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    Royal Liver Building

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    Royal Liver Building

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Remembrance Day: tribute to those who lost their lives

Katie Henry
11 Nov 2019

The Royal Liver Building in Liverpool to pay respects to fallen heroes with commemorative light display

The Royal Liver Building will create a commemorative light display to pay respects to the Armed Forces, veterans and allies. The Remembrance Day display at Liverpool’s iconic landmark will be a tailored light show to the 108 year old building, following the inaugural light show, Flight, that launched this year’s River of Light festival.

The display will take place on Sunday 10 and Monday 11 November and people will be able to pay their respects between 6pm and 9pm. It was organised by real estate consultancy practice CBRE whilst designed by engineering and consultancy firm, Arup. The Arup team brainstormed what Remembrance Day means to them, developing a series of scenes depicted with light in the five minute tribute. It begins with the poppies in Flanders Fields and honouring the graves, then recognising the Armed Forces and the sun setting on the day, creating a memorable and fitting tribute to past and present soldiers.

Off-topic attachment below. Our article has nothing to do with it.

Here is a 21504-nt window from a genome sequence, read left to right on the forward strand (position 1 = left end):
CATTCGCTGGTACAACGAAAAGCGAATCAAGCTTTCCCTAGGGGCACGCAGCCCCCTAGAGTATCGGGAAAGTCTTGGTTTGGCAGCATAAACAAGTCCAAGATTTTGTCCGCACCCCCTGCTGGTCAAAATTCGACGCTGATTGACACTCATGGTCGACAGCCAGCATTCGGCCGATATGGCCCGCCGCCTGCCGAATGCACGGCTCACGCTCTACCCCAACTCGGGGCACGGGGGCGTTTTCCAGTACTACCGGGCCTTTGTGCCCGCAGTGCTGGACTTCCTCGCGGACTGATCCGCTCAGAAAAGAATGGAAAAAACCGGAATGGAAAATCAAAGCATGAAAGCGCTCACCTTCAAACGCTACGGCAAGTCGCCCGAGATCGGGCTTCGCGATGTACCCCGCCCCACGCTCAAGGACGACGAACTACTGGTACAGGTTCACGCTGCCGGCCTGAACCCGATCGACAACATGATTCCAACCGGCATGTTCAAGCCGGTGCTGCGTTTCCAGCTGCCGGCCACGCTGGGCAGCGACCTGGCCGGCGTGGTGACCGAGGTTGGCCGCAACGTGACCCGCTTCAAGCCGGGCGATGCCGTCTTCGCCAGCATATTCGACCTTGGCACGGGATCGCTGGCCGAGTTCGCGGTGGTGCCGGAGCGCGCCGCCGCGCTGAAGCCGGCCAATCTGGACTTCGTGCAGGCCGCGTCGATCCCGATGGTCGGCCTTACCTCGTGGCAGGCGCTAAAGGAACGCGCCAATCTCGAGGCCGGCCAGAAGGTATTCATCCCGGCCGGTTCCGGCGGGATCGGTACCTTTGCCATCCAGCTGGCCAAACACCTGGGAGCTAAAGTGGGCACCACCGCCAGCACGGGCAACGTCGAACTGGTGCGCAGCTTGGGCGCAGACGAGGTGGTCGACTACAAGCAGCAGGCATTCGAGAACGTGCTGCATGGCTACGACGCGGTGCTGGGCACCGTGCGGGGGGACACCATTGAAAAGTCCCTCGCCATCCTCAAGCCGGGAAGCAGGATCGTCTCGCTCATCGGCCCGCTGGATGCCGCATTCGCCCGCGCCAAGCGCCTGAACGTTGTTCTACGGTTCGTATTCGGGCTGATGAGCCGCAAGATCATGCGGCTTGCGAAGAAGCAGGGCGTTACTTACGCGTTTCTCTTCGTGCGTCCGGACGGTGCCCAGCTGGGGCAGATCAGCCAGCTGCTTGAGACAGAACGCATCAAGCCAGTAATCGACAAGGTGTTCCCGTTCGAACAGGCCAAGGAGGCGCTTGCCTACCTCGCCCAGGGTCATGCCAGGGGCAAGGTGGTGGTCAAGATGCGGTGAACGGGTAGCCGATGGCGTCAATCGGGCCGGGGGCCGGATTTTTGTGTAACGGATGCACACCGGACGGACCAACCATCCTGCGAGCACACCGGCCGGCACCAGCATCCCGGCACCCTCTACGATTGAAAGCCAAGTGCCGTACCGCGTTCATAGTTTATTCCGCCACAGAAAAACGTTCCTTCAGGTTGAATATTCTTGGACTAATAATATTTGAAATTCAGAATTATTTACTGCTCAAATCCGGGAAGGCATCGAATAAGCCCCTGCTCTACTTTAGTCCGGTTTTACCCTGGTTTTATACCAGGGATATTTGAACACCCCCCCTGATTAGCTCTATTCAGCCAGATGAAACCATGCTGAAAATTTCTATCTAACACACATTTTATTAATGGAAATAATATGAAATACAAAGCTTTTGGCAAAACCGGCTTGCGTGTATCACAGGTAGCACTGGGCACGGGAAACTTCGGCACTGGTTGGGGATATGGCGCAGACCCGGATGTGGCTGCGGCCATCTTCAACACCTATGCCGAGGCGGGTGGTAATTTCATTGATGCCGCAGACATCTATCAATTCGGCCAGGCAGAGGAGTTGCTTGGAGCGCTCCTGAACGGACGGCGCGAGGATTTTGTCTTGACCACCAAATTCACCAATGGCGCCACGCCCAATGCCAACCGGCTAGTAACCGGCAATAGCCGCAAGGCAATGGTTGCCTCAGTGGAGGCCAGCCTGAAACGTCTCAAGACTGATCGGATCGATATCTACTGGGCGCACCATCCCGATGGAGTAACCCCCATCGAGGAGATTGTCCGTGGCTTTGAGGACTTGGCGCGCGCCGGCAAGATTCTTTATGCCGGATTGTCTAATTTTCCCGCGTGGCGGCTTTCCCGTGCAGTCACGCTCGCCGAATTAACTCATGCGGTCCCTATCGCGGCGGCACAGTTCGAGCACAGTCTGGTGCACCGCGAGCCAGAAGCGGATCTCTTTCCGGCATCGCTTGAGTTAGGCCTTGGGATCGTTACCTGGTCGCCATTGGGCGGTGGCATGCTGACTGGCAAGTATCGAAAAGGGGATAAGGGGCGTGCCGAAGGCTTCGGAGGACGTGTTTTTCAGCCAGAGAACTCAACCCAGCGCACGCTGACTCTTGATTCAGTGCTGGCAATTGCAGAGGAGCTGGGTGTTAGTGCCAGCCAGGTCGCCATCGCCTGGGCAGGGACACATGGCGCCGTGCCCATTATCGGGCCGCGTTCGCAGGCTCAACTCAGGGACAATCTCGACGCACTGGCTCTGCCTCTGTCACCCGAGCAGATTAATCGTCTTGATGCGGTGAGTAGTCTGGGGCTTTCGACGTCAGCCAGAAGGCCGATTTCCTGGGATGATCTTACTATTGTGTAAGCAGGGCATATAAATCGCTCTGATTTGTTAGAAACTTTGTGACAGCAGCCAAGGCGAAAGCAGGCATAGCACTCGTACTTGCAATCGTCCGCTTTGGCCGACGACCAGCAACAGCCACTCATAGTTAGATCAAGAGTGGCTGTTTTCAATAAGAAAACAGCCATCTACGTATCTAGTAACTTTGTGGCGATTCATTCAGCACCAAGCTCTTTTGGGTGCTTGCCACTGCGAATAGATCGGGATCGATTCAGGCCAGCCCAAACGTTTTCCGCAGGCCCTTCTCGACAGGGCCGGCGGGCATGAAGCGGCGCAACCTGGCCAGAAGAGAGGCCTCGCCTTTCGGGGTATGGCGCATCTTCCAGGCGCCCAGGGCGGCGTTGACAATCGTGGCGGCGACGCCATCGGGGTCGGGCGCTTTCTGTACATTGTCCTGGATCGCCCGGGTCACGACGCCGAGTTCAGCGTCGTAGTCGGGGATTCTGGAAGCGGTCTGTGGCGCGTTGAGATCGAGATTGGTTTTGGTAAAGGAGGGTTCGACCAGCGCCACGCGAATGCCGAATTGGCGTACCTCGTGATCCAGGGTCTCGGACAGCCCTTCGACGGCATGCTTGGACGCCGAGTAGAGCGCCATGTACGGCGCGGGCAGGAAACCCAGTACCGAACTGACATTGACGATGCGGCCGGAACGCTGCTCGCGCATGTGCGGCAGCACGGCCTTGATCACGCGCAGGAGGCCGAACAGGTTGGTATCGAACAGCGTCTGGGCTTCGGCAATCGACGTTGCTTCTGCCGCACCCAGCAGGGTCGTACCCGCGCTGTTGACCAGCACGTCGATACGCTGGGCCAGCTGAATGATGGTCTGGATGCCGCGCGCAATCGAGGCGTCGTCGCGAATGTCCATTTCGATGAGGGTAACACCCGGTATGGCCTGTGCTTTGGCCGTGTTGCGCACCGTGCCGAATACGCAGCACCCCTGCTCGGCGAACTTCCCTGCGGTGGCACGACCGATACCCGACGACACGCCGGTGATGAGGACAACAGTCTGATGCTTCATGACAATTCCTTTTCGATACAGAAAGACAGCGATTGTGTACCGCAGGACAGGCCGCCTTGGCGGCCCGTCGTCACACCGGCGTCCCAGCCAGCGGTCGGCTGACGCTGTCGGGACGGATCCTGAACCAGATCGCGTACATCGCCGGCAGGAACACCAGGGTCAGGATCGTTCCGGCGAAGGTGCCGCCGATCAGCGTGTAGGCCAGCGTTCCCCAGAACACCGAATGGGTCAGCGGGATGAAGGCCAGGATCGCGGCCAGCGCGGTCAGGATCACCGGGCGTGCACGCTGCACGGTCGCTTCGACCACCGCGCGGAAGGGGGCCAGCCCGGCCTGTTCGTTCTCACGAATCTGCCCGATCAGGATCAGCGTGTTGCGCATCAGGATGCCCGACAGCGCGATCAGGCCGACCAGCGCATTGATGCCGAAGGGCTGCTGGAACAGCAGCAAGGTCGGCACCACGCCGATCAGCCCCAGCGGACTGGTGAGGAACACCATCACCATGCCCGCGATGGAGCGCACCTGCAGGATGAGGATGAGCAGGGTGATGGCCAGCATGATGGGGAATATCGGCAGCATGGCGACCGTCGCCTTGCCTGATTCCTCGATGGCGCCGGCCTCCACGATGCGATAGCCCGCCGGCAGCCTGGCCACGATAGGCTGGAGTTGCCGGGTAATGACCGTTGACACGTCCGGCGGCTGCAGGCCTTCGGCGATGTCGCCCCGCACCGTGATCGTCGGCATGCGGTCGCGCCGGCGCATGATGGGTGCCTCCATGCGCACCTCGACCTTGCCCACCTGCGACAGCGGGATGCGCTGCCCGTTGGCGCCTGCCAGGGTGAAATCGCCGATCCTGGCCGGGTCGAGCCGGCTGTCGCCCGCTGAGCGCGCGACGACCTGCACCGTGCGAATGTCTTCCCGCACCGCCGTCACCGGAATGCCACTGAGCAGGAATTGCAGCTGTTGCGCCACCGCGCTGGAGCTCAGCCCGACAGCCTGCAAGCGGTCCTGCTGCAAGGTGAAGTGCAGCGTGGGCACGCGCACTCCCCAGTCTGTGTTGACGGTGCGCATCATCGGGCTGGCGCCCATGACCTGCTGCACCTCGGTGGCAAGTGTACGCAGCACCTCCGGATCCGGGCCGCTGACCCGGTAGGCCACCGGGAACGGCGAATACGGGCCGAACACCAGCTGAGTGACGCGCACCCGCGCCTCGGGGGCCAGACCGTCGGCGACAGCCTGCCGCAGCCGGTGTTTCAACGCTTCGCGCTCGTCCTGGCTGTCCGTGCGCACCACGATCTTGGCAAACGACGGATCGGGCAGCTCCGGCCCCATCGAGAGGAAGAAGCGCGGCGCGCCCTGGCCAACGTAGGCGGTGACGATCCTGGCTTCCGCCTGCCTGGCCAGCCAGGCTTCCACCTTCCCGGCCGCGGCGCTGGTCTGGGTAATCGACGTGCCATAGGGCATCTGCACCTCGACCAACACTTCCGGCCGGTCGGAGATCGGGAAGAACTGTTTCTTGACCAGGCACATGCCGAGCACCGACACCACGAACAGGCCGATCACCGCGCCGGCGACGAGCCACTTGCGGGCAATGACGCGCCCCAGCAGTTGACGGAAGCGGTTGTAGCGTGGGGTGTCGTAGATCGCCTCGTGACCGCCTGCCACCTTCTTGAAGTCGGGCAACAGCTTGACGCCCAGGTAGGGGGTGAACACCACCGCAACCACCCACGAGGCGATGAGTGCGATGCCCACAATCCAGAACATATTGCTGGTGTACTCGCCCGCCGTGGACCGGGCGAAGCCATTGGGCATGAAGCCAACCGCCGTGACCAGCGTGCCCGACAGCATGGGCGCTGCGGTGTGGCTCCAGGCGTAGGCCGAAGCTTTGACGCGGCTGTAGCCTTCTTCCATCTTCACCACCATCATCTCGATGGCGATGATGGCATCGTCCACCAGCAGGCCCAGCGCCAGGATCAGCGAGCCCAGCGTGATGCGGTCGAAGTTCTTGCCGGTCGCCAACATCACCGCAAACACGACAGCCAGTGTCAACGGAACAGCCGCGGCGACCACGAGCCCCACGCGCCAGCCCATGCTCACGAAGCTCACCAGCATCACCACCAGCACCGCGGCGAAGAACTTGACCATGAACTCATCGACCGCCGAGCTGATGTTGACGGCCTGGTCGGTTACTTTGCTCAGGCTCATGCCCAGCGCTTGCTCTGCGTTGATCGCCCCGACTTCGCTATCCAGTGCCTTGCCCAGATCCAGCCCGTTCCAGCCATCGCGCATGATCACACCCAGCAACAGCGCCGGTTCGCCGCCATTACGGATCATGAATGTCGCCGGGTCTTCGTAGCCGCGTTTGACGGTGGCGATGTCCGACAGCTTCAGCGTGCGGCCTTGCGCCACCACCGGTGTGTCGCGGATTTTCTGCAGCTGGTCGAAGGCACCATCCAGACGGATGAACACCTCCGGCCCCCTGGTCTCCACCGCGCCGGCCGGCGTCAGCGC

The Remembrance Day light display is a tribute to all those who have lost their lives in the line of duty and is designed to be calm and respectful, with slower fades and transitions of light. It extends the Remembrance Day tributes into the evening, using the fabric of the Royal Liver Building as a canvas - a building which was once connected to the war efforts, having housed HMS Eaglet.

Lauren Blow, the senior lighting designer at Arup

There is a deep-rooted connection between the Royal Liver Building’s history and Remembrance Day. Many previous Royal Liver employees, who worked for the company for many years, return to the Royal Liver Building each year to host a small ceremony to honour previous workers who lost their lives during the wars. We are proud to offer people a place to pay their respects to loved ones.

Ian Edwards, senior building manager at the Royal Liver Building